By Liv on Monday, December 12, 2011 at 2:29 am.

Great article and window into a world I often feel like I am on the outside looking in.  I do feel like I am the “one” that infertility didn’t change.  Nothing in our infertility was “unfixable” with the right shots and procedures, but VERY early on, we knew God had plans for 4 amazing children to be born in our hearts.  After our first adoption, the thought of getting pregnant on accident terrified us as we knew that it would be one less child we would adopt.  I have never considered us infertile, because to be infertile, you would have to have a desire to be fertile in the first place, what we are is amazingly blessed

By cknbus on Monday, December 12, 2011 at 5:26 pm.

Thank you for your story. I’m going to share it with my family to help them understand feelings of grief, inferiority, hope & resiliency and how infertility can change you, but doesn’t have to define you. As you have stated, allowing yourself to accept the situation seems the best way to gain strength to keep going so I appreciate your putting your story out there to show that you don’t have to have closure to move forward. Your story is more eloquently expressed than I would be able to do so thank you again for sharing.

By Molly76DC on Monday, December 12, 2011 at 6:39 pm.

Hi- great article. I think my advice to people who are dealing with infertility and considering adoption is this 1) adoption doesn’t cure infertility, just childlessness I think infertility affects some people more deeply than others 2) When we adopted my daughter, I was taken aback at how much the feelings about infertility had crept back. I really didn’t think I pushed them down. I think I mostly had anger at how much inconvenience and work there was for us, compared to bio parents.  I think the infertility issue doesn’t have to go away totally, just gets diluted or shrunk down.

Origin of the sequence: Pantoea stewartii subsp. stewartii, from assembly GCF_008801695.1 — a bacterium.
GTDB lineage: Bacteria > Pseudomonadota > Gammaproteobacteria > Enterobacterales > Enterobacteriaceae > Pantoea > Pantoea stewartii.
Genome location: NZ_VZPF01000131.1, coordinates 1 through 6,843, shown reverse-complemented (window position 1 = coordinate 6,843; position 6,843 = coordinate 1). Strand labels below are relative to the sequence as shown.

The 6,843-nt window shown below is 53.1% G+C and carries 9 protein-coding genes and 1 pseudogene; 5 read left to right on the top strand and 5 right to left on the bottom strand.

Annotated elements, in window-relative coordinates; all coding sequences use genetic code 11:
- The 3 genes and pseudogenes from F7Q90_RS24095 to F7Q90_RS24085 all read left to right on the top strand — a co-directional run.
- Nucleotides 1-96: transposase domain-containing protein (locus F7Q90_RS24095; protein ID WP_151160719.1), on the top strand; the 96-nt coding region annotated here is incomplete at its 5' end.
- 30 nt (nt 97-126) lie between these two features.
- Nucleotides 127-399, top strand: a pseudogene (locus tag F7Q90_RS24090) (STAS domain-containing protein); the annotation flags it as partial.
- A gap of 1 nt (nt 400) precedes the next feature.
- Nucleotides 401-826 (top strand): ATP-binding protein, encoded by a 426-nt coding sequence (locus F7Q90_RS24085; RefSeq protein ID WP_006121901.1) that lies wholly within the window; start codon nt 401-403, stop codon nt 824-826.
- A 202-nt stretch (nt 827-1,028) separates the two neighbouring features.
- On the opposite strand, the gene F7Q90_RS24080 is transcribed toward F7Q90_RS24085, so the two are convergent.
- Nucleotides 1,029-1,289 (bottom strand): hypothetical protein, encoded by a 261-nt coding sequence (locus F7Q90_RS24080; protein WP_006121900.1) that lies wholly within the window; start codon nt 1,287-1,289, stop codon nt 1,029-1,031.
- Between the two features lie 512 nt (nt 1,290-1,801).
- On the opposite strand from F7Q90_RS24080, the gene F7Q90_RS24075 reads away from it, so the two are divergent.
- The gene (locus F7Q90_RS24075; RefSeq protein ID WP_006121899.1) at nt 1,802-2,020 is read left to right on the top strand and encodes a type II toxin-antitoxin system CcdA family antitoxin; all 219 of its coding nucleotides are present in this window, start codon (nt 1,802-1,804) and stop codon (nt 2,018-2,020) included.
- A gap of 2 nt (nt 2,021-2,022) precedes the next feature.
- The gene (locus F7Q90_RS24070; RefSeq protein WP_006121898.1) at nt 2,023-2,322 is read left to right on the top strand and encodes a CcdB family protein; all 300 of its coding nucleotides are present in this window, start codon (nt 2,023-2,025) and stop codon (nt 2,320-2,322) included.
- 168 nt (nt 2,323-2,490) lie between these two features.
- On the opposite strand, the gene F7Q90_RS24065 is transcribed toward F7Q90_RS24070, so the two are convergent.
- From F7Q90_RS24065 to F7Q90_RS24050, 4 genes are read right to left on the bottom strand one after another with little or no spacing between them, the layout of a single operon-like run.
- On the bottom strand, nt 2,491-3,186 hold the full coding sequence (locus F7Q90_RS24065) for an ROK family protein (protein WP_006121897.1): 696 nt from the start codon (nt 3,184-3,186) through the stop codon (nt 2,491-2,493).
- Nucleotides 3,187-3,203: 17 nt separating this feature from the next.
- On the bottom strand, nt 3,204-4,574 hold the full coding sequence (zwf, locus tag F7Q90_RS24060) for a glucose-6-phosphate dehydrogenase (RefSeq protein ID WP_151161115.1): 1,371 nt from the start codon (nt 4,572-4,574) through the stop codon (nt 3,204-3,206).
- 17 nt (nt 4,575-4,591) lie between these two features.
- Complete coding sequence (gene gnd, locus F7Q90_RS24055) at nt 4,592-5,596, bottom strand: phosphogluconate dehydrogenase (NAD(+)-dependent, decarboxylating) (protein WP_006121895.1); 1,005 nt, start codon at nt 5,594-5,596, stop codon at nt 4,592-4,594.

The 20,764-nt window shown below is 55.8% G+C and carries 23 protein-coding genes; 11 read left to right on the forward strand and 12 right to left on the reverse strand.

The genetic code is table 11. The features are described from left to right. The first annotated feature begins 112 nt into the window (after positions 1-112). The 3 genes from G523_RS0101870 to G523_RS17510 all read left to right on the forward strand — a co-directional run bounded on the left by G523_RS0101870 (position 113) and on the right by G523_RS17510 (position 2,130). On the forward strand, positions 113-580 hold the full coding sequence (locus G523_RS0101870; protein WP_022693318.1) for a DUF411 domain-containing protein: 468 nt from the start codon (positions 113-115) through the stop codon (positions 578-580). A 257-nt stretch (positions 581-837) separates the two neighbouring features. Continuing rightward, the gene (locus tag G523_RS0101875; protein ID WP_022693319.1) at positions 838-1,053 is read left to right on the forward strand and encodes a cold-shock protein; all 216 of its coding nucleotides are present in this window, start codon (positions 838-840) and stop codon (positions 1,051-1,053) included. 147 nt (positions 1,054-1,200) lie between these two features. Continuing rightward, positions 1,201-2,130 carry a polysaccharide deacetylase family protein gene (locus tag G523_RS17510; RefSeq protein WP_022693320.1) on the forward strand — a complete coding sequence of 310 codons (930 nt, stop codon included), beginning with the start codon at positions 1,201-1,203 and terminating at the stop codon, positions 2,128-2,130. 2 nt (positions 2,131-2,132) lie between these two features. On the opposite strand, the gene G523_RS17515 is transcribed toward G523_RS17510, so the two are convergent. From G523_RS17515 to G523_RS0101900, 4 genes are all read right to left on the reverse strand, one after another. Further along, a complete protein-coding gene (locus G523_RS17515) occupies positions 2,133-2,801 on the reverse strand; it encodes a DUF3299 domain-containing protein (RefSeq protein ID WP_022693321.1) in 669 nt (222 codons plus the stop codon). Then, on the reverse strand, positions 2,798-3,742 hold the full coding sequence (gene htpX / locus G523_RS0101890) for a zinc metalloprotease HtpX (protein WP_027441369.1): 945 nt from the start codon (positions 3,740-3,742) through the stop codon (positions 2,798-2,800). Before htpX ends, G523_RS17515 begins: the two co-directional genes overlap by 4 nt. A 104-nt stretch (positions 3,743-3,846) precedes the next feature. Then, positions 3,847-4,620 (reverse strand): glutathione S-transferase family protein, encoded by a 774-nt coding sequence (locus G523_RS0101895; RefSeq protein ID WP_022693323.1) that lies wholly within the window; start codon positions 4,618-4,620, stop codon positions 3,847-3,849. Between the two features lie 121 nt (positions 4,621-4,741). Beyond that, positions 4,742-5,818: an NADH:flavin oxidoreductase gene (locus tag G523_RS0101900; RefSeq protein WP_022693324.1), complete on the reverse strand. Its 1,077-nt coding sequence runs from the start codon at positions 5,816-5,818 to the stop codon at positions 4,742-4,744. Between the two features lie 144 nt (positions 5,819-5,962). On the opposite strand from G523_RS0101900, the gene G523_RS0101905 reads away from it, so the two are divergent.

19 months after we adopted my daughter I have birth to a (premature) son..I remember feeling really cheesed by the Labor and Delivery nurses who said “Your first child..” or “One of your own.”  Ladies——I took care of my daughter from day one…yes, its a miracle to grow a life in your body, but so is adopting. I can assure you (I wanted to say) this is the EASY way.

By mpbslp on Tuesday, December 13, 2011 at 2:29 am.

There is a lot of support for becoming a parent biologically or through adoption on the Fertile Heart website.  There is a lot of support for the emotional issues involved both before and after the child arrives.  That helps everyone to be better parents.


By RobinE on Tuesday, December 13, 2011 at 9:57 pm.
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Meet the Author

Danielle Pennel

Danielle Pennel


I have recently adopted or am adopting from...